Possibly the problem rests in the quality of malaria proposals. This would be ironic since during proposal writing time, donors join together to help countries develop them , even when there is uncertain capacity on the ground to carry out a grant if it is awarded. Another factor in judging a new proposal is performance of existing grants. GFATM prides itself in being a performance based organization, and no one would ever wish for less accountability when it comes to international grants. What could be happening is that Round 6 malaria proposals were denied due to poor performance of their predecessors.

Poor performance can be due to basic lack of capacity and competence, but also due to unrealistic goal setting in the early grants. Many projects underestimated the time it would take to get set up and running – the need to address customs and drug registrations, the ability of M&E systems to report, etc. Thus, projects promised unrealistic progress on indicators and may have been penalized in Rounds 5 and 6 for this. Instead of penalties, technical assistance (TA) to overcome the problems would be more helpful and result in saving more lives from malaria deaths. The reality though is that the GFATM is strictly a financial agency and does not provide TA. Donors flock around during the grant writing process, but where are they when the grants begin to falter?

So far in-course TA for the malaria grants has been provided through regional workshops by the RBM Partnership, and recently the US Government made TA services available if CCMs or PRs would apply. Unfortunately few of the eligible countries/projects availed themselves of this TA, and even among those who did, few were malaria grantees.

Announcements for Round 7 and 8 also came out of the 14th GFATM Board Meeting. It is crucial for partners to plan now not just to help write new malaria grants, but to get on board in making the existing malaria grants perform up to expectations.

IPTp &Malaria in Pregnancy &Treatment Bill Brieger | 08 Nov 2006

Dispel the Myths; Preventing Malaria in Pregnancy is a Priority!

Pregnant women are particularly vulnerable to malaria, which can cause life-threatening anemia, low-birth weight, and even death for the infant. Yet the international public health community seems to be overlooking the risks pregnant women and their unborn children face when infected with malaria. And myths and misperceptions at the country level also hamper effective control of malaria in pregnancy (MIP).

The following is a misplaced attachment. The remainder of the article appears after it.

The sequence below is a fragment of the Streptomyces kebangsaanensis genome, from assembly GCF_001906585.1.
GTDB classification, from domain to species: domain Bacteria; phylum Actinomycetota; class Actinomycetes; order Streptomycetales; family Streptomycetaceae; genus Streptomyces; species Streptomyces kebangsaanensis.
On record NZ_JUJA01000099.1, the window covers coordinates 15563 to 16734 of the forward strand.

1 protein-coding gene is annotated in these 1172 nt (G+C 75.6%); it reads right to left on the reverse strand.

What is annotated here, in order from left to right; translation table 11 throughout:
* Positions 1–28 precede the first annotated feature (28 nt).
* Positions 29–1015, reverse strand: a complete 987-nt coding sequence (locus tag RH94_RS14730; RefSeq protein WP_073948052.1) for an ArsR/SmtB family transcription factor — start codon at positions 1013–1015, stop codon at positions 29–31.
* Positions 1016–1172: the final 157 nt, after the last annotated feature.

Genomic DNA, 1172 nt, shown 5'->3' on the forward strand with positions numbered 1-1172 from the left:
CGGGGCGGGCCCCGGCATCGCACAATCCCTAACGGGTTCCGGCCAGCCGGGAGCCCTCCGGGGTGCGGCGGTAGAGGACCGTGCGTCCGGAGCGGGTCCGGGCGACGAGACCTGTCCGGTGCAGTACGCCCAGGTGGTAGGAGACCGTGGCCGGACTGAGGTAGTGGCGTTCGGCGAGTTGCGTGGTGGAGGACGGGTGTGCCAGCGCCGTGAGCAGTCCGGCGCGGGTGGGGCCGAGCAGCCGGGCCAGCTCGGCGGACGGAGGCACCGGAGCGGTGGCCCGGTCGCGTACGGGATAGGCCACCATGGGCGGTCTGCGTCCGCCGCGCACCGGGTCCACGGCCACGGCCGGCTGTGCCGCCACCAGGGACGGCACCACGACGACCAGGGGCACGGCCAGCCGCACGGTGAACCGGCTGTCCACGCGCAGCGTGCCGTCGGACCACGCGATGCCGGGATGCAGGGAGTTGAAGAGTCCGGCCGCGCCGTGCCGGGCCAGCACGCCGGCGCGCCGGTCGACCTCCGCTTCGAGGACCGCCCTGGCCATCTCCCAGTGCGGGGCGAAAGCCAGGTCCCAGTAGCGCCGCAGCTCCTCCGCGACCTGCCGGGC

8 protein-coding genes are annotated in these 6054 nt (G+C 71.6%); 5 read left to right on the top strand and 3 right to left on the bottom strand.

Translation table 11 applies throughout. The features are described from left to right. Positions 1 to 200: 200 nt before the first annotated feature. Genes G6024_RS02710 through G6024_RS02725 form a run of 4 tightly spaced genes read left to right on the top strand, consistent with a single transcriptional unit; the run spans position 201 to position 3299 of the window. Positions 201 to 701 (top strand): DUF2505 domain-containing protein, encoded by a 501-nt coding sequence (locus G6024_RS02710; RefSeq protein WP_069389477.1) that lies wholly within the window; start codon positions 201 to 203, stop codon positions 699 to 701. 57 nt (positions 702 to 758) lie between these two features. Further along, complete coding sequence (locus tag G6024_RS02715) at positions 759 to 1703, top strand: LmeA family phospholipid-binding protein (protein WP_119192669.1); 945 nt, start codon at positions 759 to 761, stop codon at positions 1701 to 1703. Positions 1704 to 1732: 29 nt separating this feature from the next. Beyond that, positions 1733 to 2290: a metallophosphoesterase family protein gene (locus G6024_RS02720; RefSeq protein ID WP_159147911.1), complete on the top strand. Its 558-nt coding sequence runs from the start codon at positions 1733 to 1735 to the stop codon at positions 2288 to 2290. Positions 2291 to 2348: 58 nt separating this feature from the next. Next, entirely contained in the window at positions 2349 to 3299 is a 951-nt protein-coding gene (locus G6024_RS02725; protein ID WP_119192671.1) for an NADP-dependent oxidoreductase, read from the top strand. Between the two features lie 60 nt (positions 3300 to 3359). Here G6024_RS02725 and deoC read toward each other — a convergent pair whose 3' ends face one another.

Take a look at the WHO’s Global Malaria Program (GMP) website and you will find that intermittent preventive treatment (IPT) for pregnant women has been replaced by indoor-residual spraying (IRS). Specifically in reference to a new publication on IRS, the website states, “IRS is now one of THREE main interventions promoted by WHO to control malaria,” and a closer reading of that document shows that IPT has been dropped in favor of IRS. Obviously WHO is not dropping MIP interventions, but the fall from grace for IPT in pregnancy is disconcerting when MIP is responsible for morbidity and mortality in both mothers and newborns. This is particularly discouraging since IPT and ITNs for pregnant women have been shown to be highly effective, and are delivered through established ante-natal services, making them an obvious choice for high impact at low cost.

In addition to benign neglect by international health officials, various myths have emerged about MIP interventions at the country level. Front line health workers and mothers in many countries still believe that the drug of choice, sulfadoxine-pyrimethamine (SP), is either unsafe or too strong for pregnant women. A second myth surrounds SP as an appropriate treatment – the news about preventing further drug resistance in the general population by not using SP for curative care has not been heard or heeded, especially when the alternatives, artemisinin-based combination therapy (ACT), is so expensive.

Another myth is that since SP is relatively cheap, there is little need to focus major donor attention on strengthening IPT programming. Finally there is the myth that insecticide-treated nets (ITNs) will certainly reach pregnant women if community campaigns are conducted. Aside from the normal problems of leakage and poor documentation, separating ITN distribution from antenatal care removes an important incentive for women to safeguard their pregnancies through timely prenatal visits.

Recently the Roll Back Malaria Working Group on MIP held its seventh meeting in Abuja, Nigeria. A key recommendation was greater involvement, if not full leadership by the reproductive health (RH) community in the battle against malaria in pregnancy. The close integration of RH and malaria control programs can make sure IPT remains a priority intervention necessary to meet the goals detailed in the Abuja Declaration from 2000.